Tuesday, March 03, 2009

From Left Field: From a Belarus Prison, U.S. Lawyer's Last Battle

Bob Drogan writes in The Los Angeles Times:

One of post-Soviet Russia's most powerful oligarchs, Badri Patarkatsishvili, left a business empire worth billions of dollars when he died of a heart attack in England on Feb. 12 last year.

What he didn't leave, according to his family, was a will.

But two days later, an obscure New York lawyer named Emanuel Zeltser appeared at the wake and told the grieving widow that her late husband had signed a secret will, given him power of attorney, and named a half-cousin in Florida as executor.

The news stunned the family. So did the events that followed.

Over the next month, Zeltser and the half-cousin sought access to the mogul's investments around the globe. The family sued in U.S. federal court, accusing the two Americans of trying to loot the huge estate with forged documents.

Then Zeltser flew -- or was kidnapped -- to Belarus, a former Soviet republic. He was immediately arrested and charged with economic espionage and use of false official documents to defraud the estate. He denied the charges, but was sentenced in a closed-door trial to three years in prison, where he remains today.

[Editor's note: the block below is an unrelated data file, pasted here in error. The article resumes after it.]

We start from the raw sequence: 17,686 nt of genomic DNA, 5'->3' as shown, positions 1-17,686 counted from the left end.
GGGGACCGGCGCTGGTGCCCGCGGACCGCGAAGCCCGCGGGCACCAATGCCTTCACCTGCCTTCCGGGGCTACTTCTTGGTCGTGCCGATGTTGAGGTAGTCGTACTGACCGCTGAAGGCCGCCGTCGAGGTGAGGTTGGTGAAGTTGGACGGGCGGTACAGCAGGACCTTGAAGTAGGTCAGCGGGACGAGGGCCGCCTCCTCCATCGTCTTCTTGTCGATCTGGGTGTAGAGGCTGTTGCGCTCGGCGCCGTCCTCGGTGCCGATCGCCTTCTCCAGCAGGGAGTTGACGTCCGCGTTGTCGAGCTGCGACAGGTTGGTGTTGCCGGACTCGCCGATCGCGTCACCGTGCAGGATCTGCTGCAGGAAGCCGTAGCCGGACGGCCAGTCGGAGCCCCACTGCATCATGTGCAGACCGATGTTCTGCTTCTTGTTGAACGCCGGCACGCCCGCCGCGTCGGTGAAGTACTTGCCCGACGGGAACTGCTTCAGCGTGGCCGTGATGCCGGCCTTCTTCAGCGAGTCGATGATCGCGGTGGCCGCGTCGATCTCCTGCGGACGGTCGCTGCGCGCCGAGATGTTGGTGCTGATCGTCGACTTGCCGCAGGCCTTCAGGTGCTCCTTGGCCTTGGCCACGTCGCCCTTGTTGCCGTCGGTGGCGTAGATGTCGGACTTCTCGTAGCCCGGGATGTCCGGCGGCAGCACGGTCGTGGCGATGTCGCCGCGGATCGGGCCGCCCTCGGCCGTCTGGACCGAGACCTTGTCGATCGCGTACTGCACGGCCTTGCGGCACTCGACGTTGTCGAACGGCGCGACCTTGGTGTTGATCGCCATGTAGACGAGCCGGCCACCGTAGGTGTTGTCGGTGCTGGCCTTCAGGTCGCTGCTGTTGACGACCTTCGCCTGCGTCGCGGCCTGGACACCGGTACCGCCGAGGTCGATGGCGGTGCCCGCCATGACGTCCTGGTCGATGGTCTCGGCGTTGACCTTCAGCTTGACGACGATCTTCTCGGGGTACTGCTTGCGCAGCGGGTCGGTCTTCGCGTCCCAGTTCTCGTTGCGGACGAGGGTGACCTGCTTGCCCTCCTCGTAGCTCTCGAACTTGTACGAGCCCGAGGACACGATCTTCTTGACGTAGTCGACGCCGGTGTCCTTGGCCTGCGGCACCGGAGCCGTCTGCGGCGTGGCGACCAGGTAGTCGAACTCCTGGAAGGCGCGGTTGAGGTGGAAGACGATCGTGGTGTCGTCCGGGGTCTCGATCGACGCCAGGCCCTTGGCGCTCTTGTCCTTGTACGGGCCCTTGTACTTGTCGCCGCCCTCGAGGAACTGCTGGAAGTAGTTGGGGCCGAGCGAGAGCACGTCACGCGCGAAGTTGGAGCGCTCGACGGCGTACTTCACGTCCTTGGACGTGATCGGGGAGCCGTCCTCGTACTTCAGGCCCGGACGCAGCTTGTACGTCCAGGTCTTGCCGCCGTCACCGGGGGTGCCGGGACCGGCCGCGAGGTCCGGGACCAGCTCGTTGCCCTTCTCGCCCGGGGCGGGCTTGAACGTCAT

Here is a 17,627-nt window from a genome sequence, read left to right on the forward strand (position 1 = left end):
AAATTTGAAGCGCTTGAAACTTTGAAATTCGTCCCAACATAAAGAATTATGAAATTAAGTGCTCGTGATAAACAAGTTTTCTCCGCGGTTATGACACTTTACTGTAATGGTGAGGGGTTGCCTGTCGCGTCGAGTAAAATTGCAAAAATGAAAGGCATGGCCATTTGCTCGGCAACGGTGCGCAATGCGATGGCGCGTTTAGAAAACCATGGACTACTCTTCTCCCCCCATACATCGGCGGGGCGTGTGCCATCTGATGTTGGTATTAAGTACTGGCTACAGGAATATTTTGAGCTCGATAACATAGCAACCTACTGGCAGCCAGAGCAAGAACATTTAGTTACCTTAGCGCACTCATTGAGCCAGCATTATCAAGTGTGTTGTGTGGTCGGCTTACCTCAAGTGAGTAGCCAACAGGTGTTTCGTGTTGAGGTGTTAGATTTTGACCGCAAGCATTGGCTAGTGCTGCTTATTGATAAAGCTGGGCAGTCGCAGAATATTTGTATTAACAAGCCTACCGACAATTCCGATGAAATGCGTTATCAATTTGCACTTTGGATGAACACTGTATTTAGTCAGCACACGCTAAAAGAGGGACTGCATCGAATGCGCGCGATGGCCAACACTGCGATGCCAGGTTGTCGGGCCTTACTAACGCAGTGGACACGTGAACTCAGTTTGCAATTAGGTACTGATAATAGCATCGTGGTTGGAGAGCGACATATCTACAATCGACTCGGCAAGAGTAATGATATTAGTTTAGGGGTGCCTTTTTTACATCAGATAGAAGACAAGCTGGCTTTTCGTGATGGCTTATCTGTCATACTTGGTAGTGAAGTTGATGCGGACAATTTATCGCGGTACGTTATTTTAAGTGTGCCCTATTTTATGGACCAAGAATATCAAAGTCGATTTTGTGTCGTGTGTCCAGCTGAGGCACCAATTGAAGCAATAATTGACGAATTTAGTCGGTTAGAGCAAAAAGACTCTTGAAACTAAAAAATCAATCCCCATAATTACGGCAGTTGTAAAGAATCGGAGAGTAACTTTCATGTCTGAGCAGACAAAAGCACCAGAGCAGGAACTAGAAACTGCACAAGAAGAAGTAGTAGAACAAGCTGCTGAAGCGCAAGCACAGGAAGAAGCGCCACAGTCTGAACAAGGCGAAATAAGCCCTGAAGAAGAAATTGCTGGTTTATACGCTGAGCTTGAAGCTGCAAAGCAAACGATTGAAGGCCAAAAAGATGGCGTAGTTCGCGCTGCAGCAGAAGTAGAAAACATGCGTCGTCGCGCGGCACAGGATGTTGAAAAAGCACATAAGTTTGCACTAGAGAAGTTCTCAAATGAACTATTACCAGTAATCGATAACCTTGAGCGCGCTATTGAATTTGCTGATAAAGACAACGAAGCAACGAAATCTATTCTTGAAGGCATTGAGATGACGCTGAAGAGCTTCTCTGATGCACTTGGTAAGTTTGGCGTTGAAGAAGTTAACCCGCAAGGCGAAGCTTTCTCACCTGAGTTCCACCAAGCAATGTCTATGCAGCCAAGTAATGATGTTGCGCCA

How Zeltser landed in Penal Colony #15 in eastern Belarus involves more than a bare-knuckle legal battle. It is a startling tale of a hard-charging U.S. lawyer who has fought allegations of fraud and forgery in the past, and now is ensnared in a case that may cost him his life.

That has turned the situation into an official U.S. concern.

More here.

Note: This story is rather fascinating to me, for some odd reason, perhaps because there seems to be a lot of details missing about some of the events described in this article. Maybe I'll poke around a bit more... -ferg


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